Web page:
Rainwater is not safe for human consumption, researchers claim.
The investigation was conducted by BBC earlier this year, and the results were disturbing, to say the least. Namely, when looking at the water samples collected in England and Wales, researchers found Perfluoroalkyl and Polyfluoroalkyl Substances (PFAS) levels that “greatly exceed” safety parameters.
PFAS are widely known as “forever chemicals” as they are notorious for their chemical stability, which can last for thousands of years. In other words, once they contaminate the environment, they won’t degrade naturally but will linger on.
Worst yet, they are potential bio-hazards for all living organisms, no matter the size. This also affects edible plants like watercresses, as well as animals that have consumed rainwater-fed plants. Hence, eating them is potentially dangerous for humans due to the so-called bio-accumulation of chemicals inside their bodies.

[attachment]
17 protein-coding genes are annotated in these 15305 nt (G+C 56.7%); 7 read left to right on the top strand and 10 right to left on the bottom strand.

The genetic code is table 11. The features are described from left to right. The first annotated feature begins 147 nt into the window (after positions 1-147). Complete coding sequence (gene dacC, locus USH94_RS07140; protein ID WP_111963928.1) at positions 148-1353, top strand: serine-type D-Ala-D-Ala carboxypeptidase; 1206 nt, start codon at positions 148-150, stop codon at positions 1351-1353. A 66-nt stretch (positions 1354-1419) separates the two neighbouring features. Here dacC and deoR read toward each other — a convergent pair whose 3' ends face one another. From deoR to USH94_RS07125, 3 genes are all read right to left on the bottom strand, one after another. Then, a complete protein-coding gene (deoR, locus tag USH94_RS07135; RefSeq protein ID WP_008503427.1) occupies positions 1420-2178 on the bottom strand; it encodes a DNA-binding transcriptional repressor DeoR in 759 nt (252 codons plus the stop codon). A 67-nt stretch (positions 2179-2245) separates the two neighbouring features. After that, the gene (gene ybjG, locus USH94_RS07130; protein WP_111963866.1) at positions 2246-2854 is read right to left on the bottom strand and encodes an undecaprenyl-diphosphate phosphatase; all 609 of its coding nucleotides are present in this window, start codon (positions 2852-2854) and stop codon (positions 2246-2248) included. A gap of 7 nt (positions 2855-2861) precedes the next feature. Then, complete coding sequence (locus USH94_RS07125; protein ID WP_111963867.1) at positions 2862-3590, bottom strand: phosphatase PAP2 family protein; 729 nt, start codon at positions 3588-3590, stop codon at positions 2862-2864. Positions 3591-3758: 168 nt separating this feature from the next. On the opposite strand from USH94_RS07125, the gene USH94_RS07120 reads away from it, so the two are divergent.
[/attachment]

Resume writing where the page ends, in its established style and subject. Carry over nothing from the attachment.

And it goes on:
In short, when PFAS build up in human and animal tissues, they can become cancerogenic. Moreover, they can lead to hormonal imbalances, infertility, and developmental defects.
But how did the problem arise in the first place?
Well, as you might’ve guessed, the chemicals in question are all human-made. Today, there are about 4,500 PFAS used regularly across multiple industries. You can find forever chemicals in paints, cosmetics, agriculture, food packaging, nonstick pots and pans, and even electronics!
So, like it or not, we come in contact with them on a daily basis. We even consume some without even knowing. Moreover, scientists aren’t even sure of all the potential dangers of these harmful chemicals, nor the effects of long-term exposure.
Some argue that switching to a more vegetarian diet can help us reduce the use of PFAS and help us (and the environment) stay healthy. Whatever the case, increased awareness is definitely a good start.